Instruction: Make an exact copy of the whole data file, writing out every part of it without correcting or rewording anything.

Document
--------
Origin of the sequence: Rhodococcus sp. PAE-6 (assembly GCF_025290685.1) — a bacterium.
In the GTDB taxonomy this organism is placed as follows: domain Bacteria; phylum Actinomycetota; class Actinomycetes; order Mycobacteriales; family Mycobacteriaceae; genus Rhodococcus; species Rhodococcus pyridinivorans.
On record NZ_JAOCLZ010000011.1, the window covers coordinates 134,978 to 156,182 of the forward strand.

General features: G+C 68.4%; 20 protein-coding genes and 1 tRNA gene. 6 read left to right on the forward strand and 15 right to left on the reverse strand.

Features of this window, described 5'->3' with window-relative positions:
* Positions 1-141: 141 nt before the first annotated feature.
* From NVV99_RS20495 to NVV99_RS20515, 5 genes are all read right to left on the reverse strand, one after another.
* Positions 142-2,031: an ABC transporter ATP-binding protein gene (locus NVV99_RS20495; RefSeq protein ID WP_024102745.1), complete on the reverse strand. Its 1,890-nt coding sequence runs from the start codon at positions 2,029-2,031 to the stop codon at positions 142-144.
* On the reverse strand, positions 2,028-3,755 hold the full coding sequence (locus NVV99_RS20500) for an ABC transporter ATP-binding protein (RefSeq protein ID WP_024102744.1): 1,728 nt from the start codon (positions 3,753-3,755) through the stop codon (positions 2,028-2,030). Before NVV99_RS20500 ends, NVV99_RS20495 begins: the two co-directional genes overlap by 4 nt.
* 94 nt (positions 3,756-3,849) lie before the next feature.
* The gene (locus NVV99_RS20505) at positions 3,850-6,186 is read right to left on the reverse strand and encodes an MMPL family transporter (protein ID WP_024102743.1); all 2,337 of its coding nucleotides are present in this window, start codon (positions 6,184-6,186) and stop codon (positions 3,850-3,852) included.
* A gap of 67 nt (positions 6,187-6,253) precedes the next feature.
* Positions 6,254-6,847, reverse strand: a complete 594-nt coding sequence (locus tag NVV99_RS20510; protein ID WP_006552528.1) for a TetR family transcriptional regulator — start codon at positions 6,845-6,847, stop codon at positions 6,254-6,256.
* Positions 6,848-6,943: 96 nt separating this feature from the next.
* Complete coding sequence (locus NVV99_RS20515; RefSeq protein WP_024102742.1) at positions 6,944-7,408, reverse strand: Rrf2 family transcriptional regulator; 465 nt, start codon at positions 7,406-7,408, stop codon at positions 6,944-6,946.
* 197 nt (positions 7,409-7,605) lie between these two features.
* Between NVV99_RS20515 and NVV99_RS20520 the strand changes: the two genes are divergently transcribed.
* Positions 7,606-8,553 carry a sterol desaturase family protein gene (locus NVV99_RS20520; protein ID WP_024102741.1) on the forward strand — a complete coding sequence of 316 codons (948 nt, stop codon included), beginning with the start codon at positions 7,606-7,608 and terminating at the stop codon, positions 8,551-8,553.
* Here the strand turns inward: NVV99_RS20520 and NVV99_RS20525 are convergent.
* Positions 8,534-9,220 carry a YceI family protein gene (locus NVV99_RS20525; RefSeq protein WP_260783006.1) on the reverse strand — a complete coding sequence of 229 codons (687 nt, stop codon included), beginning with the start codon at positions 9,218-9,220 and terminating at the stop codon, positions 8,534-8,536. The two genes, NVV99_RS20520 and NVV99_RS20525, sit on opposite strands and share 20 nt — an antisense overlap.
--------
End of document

Origin of the sequence: Rhodococcus sp. PAE-6 (assembly GCF_025290685.1) — a bacterium.
In the GTDB taxonomy this organism is placed as follows: domain Bacteria; phylum Actinomycetota; class Actinomycetes; order Mycobacteriales; family Mycobacteriaceae; genus Rhodococcus; species Rhodococcus pyridinivorans.
On record NZ_JAOCLZ010000011.1, the window covers coordinates 134,978 to 156,182 of the forward strand.

General features: G+C 68.4%; 20 protein-coding genes and 1 tRNA gene. 6 read left to right on the forward strand and 15 right to left on the reverse strand.

Features of this window, described 5'->3' with window-relative positions:
* Positions 1-141: 141 nt before the first annotated feature.
* From NVV99_RS20495 to NVV99_RS20515, 5 genes are all read right to left on the reverse strand, one after another.
* Positions 142-2,031: an ABC transporter ATP-binding protein gene (locus NVV99_RS20495; RefSeq protein ID WP_024102745.1), complete on the reverse strand. Its 1,890-nt coding sequence runs from the start codon at positions 2,029-2,031 to the stop codon at positions 142-144.
* On the reverse strand, positions 2,028-3,755 hold the full coding sequence (locus NVV99_RS20500) for an ABC transporter ATP-binding protein (RefSeq protein ID WP_024102744.1): 1,728 nt from the start codon (positions 3,753-3,755) through the stop codon (positions 2,028-2,030). Before NVV99_RS20500 ends, NVV99_RS20495 begins: the two co-directional genes overlap by 4 nt.
* 94 nt (positions 3,756-3,849) lie before the next feature.
* The gene (locus NVV99_RS20505) at positions 3,850-6,186 is read right to left on the reverse strand and encodes an MMPL family transporter (protein ID WP_024102743.1); all 2,337 of its coding nucleotides are present in this window, start codon (positions 6,184-6,186) and stop codon (positions 3,850-3,852) included.
* A gap of 67 nt (positions 6,187-6,253) precedes the next feature.
* Positions 6,254-6,847, reverse strand: a complete 594-nt coding sequence (locus tag NVV99_RS20510; protein ID WP_006552528.1) for a TetR family transcriptional regulator — start codon at positions 6,845-6,847, stop codon at positions 6,254-6,256.
* Positions 6,848-6,943: 96 nt separating this feature from the next.
* Complete coding sequence (locus NVV99_RS20515; RefSeq protein WP_024102742.1) at positions 6,944-7,408, reverse strand: Rrf2 family transcriptional regulator; 465 nt, start codon at positions 7,406-7,408, stop codon at positions 6,944-6,946.
* 197 nt (positions 7,409-7,605) lie between these two features.
* Between NVV99_RS20515 and NVV99_RS20520 the strand changes: the two genes are divergently transcribed.
* Positions 7,606-8,553 carry a sterol desaturase family protein gene (locus NVV99_RS20520; protein ID WP_024102741.1) on the forward strand — a complete coding sequence of 316 codons (948 nt, stop codon included), beginning with the start codon at positions 7,606-7,608 and terminating at the stop codon, positions 8,551-8,553.
* Here the strand turns inward: NVV99_RS20520 and NVV99_RS20525 are convergent.
* Positions 8,534-9,220 carry a YceI family protein gene (locus NVV99_RS20525; RefSeq protein WP_260783006.1) on the reverse strand — a complete coding sequence of 229 codons (687 nt, stop codon included), beginning with the start codon at positions 9,218-9,220 and terminating at the stop codon, positions 8,534-8,536. The two genes, NVV99_RS20520 and NVV99_RS20525, sit on opposite strands and share 20 nt — an antisense overlap.